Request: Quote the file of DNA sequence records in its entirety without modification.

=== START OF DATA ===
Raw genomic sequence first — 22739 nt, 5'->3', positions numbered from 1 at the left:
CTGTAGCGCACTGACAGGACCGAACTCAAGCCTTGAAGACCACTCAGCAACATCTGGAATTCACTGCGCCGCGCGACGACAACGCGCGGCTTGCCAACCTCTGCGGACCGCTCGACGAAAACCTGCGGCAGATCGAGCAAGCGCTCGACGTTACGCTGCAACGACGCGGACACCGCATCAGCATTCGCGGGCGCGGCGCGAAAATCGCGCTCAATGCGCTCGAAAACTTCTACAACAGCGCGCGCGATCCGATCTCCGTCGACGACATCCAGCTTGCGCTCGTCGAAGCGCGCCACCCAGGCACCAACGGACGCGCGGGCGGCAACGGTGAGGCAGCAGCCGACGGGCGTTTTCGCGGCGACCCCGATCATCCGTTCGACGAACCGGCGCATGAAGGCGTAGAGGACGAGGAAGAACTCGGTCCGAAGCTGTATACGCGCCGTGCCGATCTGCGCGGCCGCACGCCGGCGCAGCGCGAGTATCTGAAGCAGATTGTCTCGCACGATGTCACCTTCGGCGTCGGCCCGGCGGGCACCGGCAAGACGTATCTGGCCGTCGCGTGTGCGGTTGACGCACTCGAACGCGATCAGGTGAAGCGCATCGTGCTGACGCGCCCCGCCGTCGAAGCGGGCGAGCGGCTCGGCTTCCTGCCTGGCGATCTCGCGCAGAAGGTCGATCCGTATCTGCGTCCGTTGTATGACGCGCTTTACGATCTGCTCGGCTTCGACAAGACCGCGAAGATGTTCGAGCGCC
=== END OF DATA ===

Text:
Raw genomic sequence first — 22739 nt, 5'->3', positions numbered from 1 at the left:
CTGTAGCGCACTGACAGGACCGAACTCAAGCCTTGAAGACCACTCAGCAACATCTGGAATTCACTGCGCCGCGCGACGACAACGCGCGGCTTGCCAACCTCTGCGGACCGCTCGACGAAAACCTGCGGCAGATCGAGCAAGCGCTCGACGTTACGCTGCAACGACGCGGACACCGCATCAGCATTCGCGGGCGCGGCGCGAAAATCGCGCTCAATGCGCTCGAAAACTTCTACAACAGCGCGCGCGATCCGATCTCCGTCGACGACATCCAGCTTGCGCTCGTCGAAGCGCGCCACCCAGGCACCAACGGACGCGCGGGCGGCAACGGTGAGGCAGCAGCCGACGGGCGTTTTCGCGGCGACCCCGATCATCCGTTCGACGAACCGGCGCATGAAGGCGTAGAGGACGAGGAAGAACTCGGTCCGAAGCTGTATACGCGCCGTGCCGATCTGCGCGGCCGCACGCCGGCGCAGCGCGAGTATCTGAAGCAGATTGTCTCGCACGATGTCACCTTCGGCGTCGGCCCGGCGGGCACCGGCAAGACGTATCTGGCCGTCGCGTGTGCGGTTGACGCACTCGAACGCGATCAGGTGAAGCGCATCGTGCTGACGCGCCCCGCCGTCGAAGCGGGCGAGCGGCTCGGCTTCCTGCCTGGCGATCTCGCGCAGAAGGTCGATCCGTATCTGCGTCCGTTGTATGACGCGCTTTACGATCTGCTCGGCTTCGACAAGACCGCGAAGATGTTCGAGCGCC